Rebel Wilson is being pretty diplomatic about all the chatter regarding her body.
Wilson — whose first breakout role was playing a character named “Fat Amy” in the “Pitch Perfect” franchise, and who was then pigeonholed as a goofy sidekick — has lost weight. And there has been a barrage of media coverage about it.
“In 2019, I had, like, four movies come out, two which I produced and one, ‘Jojo Rabbit,’ which got nominated for an Academy Award for Best Picture,” she told Australia’s Daily Telegraph, per People. “Yet I get more press the following year when I do nothing except lose weight.”
“People are so obsessed with it,” Wilson added. “But I get it. Oprah is one of my heroes. She’s certainly struggled with eating issues and I would always watch her episodes when she spoke about that.”
Some celebrities, including Oprah, have embraced (and capitalized on, and negatively perpetuated) attention surrounding their weight loss. But many others have spoken out about how harmful it is to have their bodies be the subject of public commentary and speculation.
Shonda Rimes was incredibly open about how damaging it was to receive praise for losing weight. In 2017, the screenwriter and producer said she felt as if people finally “saw me as a person” after she dropped 150 pounds.
“What the hell did they see me as before? How invisible was I to them then?” she wrote in an email. “What value did they put on my presence at a party, a lunch, a discussion?”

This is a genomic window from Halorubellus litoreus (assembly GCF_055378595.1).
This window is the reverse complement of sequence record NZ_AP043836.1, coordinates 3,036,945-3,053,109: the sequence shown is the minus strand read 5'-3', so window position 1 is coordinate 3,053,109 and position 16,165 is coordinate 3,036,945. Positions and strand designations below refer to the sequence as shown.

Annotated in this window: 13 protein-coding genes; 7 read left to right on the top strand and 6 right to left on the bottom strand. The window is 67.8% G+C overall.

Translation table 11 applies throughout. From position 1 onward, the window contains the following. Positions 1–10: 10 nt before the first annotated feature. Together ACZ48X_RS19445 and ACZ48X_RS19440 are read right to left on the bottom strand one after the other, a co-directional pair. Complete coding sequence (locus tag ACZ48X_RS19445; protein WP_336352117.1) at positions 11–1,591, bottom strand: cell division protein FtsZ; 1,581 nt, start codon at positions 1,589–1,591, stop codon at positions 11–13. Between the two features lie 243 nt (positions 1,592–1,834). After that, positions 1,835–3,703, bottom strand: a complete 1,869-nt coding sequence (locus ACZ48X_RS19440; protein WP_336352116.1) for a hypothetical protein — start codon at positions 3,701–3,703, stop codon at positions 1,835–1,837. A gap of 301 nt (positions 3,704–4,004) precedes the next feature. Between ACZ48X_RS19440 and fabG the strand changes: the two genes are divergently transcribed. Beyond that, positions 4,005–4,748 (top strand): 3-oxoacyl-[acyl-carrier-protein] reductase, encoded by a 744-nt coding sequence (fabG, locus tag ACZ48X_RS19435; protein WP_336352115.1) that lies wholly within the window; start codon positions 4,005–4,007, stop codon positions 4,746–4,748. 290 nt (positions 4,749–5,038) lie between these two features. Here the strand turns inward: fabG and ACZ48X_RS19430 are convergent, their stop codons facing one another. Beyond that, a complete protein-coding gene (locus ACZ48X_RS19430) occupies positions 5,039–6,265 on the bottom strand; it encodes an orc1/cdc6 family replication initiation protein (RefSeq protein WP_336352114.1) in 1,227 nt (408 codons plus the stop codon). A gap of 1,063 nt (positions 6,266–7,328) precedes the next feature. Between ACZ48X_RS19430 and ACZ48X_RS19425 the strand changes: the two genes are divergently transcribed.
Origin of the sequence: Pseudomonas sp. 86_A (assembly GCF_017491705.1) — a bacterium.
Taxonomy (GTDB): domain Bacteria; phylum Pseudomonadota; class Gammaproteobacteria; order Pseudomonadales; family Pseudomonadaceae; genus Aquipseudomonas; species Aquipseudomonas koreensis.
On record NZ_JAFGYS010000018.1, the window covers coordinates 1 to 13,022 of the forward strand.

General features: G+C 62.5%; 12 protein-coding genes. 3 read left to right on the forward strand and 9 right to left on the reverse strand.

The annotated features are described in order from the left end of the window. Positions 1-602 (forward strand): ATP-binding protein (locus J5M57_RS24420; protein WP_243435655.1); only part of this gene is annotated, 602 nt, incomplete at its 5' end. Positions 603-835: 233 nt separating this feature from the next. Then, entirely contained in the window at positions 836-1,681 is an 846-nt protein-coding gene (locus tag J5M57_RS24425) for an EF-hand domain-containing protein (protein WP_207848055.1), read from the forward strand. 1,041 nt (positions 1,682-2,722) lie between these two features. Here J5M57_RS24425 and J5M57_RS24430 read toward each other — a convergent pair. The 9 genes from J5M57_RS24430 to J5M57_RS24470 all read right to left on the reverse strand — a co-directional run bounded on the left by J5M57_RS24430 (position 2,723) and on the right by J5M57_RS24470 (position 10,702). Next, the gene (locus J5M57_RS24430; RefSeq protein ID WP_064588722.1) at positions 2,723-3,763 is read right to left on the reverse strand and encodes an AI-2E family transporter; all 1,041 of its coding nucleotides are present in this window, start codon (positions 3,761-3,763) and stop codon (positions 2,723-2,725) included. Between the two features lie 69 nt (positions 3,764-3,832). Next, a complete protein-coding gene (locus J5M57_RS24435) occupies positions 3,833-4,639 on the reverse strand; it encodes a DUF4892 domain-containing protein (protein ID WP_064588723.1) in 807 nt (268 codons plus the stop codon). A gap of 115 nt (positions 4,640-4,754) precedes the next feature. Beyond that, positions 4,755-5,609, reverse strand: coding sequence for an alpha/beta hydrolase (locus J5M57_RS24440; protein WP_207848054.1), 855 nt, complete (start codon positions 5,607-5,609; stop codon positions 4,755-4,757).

Lena Dunham, who recently received criticism for regaining weight she’d previously lost, made it clear in an Instagram post earlier this month that she was unhealthy and struggling with addiction when she was at her thinnest.
And Jonah Hill said last week that people talking about his body was “unhelpful.”
“I know you mean well but I kindly ask that you not comment on my body,” he wrote on Instagram. “Good or bad I want to politely let you know it’s not helpful and doesn’t feel good. Much respect.”
And although Wilson made it clear to the Telegraph that she finds the whole fixation on her body a bit weird, she also seems to be taking it in stride.
“It’s not about being a certain size or body weight or anything,” she said. “It’s just about loving yourself and loving the journey that you’re on. And to me, the women I think are most beautiful are those who step into their own power.”
This article originally appeared on HuffPost and has been updated.